The Telegraph
Since 1st March, 1999
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We expect a turner: Smith
- South Africa prepared for 'worst' case scenario

Calcutta: South Africa are anticipating a turner in the final Test at the Eden, but believe they'll be equal to the task and will be able to force a result here.

Revealing this soon after landing (along with the Indians) in the city on Thursday afternoon, South African captain Graeme Smith, however, pointed out that they were looking for 'a depth in the game plan' to deal with a possible 'worst' case scenario in the Test, starting Sunday.

'We expect the Eden wicket to turn more (than Kanpur's) and are prepared for the worst. We are getting ready accordingly and hope the boys will handle the pressure well,' Smith observed, adding, 'maybe in Kanpur, the wicket didn't turn the way Indian spinners would have liked it to do. So'

[However, according to a CAB official attached to the preparation of the Eden wicket, it'll not be a 'dust bowl' and instead, will behave traditionally in favour of the seamers in the first couple of days.]

The youngest South African captain, though, viewed that his team ' riding a few positives from the Kanpur game ' would be out in the middle to 'prove a point'.

'We've got to see the pitch and conditions and work on fresh ideas. There will also be morning dew to aid the seamers. Thus, we've got to understand what to expect at the Eden and accordingly, a depth in our game plan is required,' he maintained, while speaking to the reporters.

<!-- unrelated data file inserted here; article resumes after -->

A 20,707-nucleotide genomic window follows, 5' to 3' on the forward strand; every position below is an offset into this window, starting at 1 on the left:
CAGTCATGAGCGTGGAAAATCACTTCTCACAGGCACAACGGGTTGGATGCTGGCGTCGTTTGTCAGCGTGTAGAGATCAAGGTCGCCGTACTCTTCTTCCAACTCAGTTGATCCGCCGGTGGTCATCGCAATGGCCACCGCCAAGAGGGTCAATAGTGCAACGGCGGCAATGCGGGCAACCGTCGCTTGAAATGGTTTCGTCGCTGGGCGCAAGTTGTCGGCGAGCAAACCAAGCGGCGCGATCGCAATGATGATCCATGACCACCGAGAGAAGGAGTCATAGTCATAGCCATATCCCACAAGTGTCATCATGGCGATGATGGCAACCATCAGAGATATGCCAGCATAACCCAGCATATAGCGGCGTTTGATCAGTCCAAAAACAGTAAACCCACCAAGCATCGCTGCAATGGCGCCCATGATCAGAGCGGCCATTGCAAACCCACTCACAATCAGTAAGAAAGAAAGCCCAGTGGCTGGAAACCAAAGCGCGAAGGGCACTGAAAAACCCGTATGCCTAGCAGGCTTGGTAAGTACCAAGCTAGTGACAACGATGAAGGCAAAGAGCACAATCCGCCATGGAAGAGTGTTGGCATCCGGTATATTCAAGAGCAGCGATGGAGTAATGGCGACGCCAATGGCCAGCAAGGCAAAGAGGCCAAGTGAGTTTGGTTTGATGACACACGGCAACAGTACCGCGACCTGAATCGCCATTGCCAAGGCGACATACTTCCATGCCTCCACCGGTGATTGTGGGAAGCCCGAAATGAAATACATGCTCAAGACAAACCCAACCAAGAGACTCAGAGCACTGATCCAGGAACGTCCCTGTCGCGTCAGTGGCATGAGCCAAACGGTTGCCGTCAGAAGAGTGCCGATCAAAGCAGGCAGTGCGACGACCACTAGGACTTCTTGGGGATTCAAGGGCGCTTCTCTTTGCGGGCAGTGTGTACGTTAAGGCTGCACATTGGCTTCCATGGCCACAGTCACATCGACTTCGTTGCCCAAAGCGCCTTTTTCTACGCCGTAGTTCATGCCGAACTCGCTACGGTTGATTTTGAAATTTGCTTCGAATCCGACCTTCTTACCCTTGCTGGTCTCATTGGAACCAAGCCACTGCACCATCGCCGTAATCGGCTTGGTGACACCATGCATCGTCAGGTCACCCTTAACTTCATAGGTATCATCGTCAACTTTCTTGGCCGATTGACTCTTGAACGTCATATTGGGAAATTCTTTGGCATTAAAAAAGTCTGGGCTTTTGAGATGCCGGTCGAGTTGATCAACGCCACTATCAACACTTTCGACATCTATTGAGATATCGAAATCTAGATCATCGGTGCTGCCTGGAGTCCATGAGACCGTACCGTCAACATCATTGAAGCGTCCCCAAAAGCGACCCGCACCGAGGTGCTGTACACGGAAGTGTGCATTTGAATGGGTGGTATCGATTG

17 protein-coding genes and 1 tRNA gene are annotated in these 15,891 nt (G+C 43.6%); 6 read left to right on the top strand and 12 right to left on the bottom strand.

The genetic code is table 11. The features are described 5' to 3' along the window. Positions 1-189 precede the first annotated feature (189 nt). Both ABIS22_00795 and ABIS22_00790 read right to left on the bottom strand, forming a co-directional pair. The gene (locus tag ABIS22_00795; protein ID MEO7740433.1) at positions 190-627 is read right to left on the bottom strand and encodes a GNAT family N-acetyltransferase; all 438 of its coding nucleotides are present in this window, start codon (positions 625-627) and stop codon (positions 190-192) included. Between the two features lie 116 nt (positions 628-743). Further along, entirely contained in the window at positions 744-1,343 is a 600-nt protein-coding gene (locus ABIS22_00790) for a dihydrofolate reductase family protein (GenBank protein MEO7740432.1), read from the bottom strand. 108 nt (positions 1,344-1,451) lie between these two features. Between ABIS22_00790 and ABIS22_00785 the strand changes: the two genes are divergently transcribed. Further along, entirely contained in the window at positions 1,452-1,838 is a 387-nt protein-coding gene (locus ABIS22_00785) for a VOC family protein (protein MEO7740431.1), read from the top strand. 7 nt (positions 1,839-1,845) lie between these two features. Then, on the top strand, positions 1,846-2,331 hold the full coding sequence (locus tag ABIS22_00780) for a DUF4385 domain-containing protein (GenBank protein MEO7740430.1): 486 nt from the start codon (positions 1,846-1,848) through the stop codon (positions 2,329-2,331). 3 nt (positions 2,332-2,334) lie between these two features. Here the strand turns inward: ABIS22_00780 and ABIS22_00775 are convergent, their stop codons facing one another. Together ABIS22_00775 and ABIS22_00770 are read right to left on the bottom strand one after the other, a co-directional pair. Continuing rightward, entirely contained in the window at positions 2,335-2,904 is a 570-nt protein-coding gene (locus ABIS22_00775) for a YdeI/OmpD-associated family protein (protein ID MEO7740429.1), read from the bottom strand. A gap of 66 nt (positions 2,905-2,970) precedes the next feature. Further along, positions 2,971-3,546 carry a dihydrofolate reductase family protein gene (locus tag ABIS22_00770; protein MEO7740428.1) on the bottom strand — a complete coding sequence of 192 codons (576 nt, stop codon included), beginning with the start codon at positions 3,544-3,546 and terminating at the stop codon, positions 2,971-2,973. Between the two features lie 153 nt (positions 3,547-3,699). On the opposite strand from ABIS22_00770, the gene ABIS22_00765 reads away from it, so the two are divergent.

Like the opening Test in Kanpur, Smith again termed India 'the favourites'. 'As a young side, we demand from each the highest level of performance. It'll be a privilege and honour for our country as well as the team to win the series. Surely, we are looking for a result (to this direction) here,' Smith remarked.

In the same vein, he believed that winning the series in India and against England (back home in December-January) would turn his side into the 'world beaters'.

The South African opener, however, admitted that it's always tough to come to terms with the sudden void in the country's cricket, created with the retirement of few famous old hands in quick succession.

'We lost some great players ' (Allan) Donald, (Gary) Kirsten and (Jonty) Rhodes. They didn't fall from the tree. So it'll take sometime to groom the new ones.'

Smith, however, has warned his side against complacency. And this is his advice for the Proteas: 'After a reasonable show in Kanpur, the players can get a bit relaxed. They have to have the focus on, energy up, and keep up the competitive edge and be hungry.'

Smith, also ruled out enjoying any advantage over his counterpart Sourav Ganguly being uncertain for the match.

'We're not paying too much importance to it. I'm not for any psychological edge (for us). But matters like this take a lot of time and one just can't concentrate (properly on the game). But what is important to us is the side we're playing against,' Smith pointed out.

Meanwhile, Virender Sehwag, Ashish Nehra and Gautam Gambhir arrived from New Delhi late in the evening while Sourav Ganguly and coach John Wright followed them on another flight.

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